Best news: For the first time ever, Dev has expressed excitement about college.  We spent yesterday morning talking through his plan for finishing high school a year early, then looking at the website for Vincennes University--the campus he was on for law enforcement camp.  He had me request an information packet, and even sent texts to his friends about choosing his goal.  I can't explain just how huge a step this is.  Now the key is to quietly and not-to-enthusiastically support him in that direction.  Too much excitement on my part is the fastest, surest way to make him run the other direction.

blairmacg: (Default)
It's fairly rare for Indiana to be warned of fire dangers.  Usually it's just too danged wet in the summer.  Wet enough that folks leave piles of brush burning in their back fields and never worry about it.  But this year, drought has turned lawns into straw and acres of corn into fields of yucca-impersonating spikes.

Today it's 106, with dry and gusty winds.

Today the weather service issued this:
A COMBINATION OF STRONG WINDS...LOW RELATIVE HUMIDITY...AND WARM TEMPERATURES WILL CREATE EXPLOSIVE FIRE GROWTH POTENTIAL.

Some of you know I get a little tense this time of year because, when I was a kid, fireworks set fire to my home.  It was the days before smoke alarms were standard household items.  We were awakened sometime after midnight by people banging on the bedroom rooms and screaming at us to get out.  I stood in the front yard and watched my dad, dragging a garden hose, try to climb onto the burning roof.  We lost the garage and everything stored in it, but the firewall kept the house from being consumed.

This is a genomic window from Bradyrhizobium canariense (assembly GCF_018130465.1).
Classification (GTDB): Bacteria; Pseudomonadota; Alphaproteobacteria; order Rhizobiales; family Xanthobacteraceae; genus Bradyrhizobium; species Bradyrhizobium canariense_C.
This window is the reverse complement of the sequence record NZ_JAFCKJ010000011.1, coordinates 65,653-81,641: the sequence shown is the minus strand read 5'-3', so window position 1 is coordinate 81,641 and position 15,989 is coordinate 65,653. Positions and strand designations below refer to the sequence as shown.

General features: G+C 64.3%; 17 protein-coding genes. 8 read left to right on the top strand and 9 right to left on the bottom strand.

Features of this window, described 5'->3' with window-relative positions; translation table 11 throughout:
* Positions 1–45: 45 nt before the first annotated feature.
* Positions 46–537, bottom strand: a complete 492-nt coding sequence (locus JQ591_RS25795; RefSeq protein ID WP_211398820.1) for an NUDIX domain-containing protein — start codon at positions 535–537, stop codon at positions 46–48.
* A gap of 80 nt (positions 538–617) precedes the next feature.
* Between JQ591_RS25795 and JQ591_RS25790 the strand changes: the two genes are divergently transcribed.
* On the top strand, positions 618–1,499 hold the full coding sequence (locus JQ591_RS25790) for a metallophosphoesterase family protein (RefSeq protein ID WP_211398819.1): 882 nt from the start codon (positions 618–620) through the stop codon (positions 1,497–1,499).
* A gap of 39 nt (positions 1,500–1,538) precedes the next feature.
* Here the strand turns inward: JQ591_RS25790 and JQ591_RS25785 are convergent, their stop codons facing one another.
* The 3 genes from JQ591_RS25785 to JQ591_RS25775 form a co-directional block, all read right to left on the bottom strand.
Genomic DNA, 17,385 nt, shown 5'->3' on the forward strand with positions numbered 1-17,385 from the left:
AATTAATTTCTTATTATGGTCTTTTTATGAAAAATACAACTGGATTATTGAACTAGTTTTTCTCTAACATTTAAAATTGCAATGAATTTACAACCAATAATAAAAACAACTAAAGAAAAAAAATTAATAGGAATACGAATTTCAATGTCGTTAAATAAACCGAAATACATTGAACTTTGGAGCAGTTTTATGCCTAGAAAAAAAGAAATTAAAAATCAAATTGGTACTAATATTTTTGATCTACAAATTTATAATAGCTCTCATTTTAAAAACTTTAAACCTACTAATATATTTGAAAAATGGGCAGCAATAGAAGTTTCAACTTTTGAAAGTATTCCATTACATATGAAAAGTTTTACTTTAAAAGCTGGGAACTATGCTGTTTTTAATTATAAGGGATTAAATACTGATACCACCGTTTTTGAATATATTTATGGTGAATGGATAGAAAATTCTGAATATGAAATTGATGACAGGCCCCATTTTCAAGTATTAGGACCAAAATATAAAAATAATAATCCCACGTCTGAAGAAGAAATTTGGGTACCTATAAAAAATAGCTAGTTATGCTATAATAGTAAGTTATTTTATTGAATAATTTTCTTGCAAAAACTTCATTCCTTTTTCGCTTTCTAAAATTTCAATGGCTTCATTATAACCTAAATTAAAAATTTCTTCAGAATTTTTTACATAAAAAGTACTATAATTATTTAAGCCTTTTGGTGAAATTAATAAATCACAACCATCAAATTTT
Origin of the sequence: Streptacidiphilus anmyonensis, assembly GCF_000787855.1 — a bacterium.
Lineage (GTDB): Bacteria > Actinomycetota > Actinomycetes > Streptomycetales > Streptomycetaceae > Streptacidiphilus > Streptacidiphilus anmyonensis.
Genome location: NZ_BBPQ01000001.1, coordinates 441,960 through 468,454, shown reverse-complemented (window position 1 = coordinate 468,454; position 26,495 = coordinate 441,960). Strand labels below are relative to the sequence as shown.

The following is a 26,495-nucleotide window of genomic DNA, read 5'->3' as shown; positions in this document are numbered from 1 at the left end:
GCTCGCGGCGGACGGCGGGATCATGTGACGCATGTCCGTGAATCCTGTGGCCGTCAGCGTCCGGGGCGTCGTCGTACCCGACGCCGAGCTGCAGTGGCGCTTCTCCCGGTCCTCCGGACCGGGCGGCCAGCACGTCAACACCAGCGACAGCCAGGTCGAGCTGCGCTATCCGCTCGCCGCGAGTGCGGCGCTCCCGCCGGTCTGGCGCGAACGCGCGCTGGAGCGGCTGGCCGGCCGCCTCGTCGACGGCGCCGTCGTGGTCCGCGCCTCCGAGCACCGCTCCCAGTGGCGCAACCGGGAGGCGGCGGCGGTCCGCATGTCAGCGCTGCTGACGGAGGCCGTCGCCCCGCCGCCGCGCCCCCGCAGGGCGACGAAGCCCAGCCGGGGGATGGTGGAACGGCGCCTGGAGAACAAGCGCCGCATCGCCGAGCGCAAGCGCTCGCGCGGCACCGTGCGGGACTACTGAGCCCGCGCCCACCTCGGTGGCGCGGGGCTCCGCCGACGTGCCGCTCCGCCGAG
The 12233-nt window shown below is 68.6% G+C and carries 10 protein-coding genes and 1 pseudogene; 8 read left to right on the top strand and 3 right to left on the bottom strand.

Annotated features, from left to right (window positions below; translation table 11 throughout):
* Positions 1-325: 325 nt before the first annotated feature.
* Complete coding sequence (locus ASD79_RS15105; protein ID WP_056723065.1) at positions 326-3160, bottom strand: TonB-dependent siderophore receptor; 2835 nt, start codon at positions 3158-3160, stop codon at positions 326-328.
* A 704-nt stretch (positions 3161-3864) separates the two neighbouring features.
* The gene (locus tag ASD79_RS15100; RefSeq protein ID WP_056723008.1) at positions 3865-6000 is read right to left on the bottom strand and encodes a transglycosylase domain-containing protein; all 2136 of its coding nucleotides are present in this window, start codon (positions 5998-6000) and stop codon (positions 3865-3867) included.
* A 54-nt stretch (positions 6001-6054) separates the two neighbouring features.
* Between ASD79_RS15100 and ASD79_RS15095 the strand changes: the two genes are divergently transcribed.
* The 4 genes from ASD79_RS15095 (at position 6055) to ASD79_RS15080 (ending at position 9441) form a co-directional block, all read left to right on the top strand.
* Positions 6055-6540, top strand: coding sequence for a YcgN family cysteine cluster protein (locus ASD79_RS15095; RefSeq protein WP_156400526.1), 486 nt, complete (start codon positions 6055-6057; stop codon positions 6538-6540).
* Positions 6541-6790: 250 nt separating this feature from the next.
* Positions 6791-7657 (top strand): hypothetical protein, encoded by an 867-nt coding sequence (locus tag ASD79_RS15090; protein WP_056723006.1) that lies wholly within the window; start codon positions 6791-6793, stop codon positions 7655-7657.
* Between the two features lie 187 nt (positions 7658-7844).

It isn't uncommon for me to walk outside, over and over, on the night of the Fourth, to check the roof for smoke.

Later in life, I watched wildfires march over the mountains toward the city I was living in.  Thankfully, then didn't get closer than about six, seven miles.  But later that year, I spent a day on that burned mountain helping a friend salvage bits and pieces from the ruins of homes consumed in another fire.  Just a couple years ago, on the farm, I had to help fight a small brush fire when winds shifted toward nearby homes.  The soles of my shoes melted that day.

So the whole "EXPLOSIVE FIRE POTENTIAL" thing unnerves me greatly.  Watching video from Colorado Springs is heartbreaking.

When dusk comes, I'll begin watering a ring of grass around my house.  My defensible perimeter.  All I can think of is how quickly fire can move, and how all it would take is some idiot tossing a lit cigarette out the car window.

And my garden looks as if everything decided to lean over and take a nap.